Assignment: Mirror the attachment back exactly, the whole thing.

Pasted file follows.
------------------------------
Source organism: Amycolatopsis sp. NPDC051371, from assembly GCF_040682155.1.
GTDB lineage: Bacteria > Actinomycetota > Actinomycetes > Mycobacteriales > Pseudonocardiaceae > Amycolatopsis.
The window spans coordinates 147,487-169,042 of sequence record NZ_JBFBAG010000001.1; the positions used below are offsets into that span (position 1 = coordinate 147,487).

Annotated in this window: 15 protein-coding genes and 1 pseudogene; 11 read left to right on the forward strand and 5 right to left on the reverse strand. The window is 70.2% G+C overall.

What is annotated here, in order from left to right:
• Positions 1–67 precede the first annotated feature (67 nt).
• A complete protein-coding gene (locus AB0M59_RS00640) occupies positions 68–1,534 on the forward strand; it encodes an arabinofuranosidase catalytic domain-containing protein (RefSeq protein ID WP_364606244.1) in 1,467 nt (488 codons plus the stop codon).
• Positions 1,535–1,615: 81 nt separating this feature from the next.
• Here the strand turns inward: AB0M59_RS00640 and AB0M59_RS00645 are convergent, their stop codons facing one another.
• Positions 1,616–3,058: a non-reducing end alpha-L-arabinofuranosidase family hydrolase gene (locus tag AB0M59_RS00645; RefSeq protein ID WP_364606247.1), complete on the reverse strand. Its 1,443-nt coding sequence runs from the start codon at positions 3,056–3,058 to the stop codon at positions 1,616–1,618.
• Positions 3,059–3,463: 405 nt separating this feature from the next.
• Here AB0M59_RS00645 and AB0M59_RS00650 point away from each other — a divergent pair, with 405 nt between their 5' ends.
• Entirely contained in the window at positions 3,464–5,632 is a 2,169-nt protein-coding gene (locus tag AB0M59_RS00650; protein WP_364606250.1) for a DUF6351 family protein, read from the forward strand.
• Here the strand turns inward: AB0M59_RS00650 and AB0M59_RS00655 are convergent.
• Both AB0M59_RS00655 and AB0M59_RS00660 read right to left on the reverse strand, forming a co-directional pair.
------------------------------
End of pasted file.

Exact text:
Source organism: Amycolatopsis sp. NPDC051371, from assembly GCF_040682155.1.
GTDB lineage: Bacteria > Actinomycetota > Actinomycetes > Mycobacteriales > Pseudonocardiaceae > Amycolatopsis.
The window spans coordinates 147,487-169,042 of sequence record NZ_JBFBAG010000001.1; the positions used below are offsets into that span (position 1 = coordinate 147,487).

Annotated in this window: 15 protein-coding genes and 1 pseudogene; 11 read left to right on the forward strand and 5 right to left on the reverse strand. The window is 70.2% G+C overall.

What is annotated here, in order from left to right:
• Positions 1–67 precede the first annotated feature (67 nt).
• A complete protein-coding gene (locus AB0M59_RS00640) occupies positions 68–1,534 on the forward strand; it encodes an arabinofuranosidase catalytic domain-containing protein (RefSeq protein ID WP_364606244.1) in 1,467 nt (488 codons plus the stop codon).
• Positions 1,535–1,615: 81 nt separating this feature from the next.
• Here the strand turns inward: AB0M59_RS00640 and AB0M59_RS00645 are convergent, their stop codons facing one another.
• Positions 1,616–3,058: a non-reducing end alpha-L-arabinofuranosidase family hydrolase gene (locus tag AB0M59_RS00645; RefSeq protein ID WP_364606247.1), complete on the reverse strand. Its 1,443-nt coding sequence runs from the start codon at positions 3,056–3,058 to the stop codon at positions 1,616–1,618.
• Positions 3,059–3,463: 405 nt separating this feature from the next.
• Here AB0M59_RS00645 and AB0M59_RS00650 point away from each other — a divergent pair, with 405 nt between their 5' ends.
• Entirely contained in the window at positions 3,464–5,632 is a 2,169-nt protein-coding gene (locus tag AB0M59_RS00650; protein WP_364606250.1) for a DUF6351 family protein, read from the forward strand.
• Here the strand turns inward: AB0M59_RS00650 and AB0M59_RS00655 are convergent.
• Both AB0M59_RS00655 and AB0M59_RS00660 read right to left on the reverse strand, forming a co-directional pair.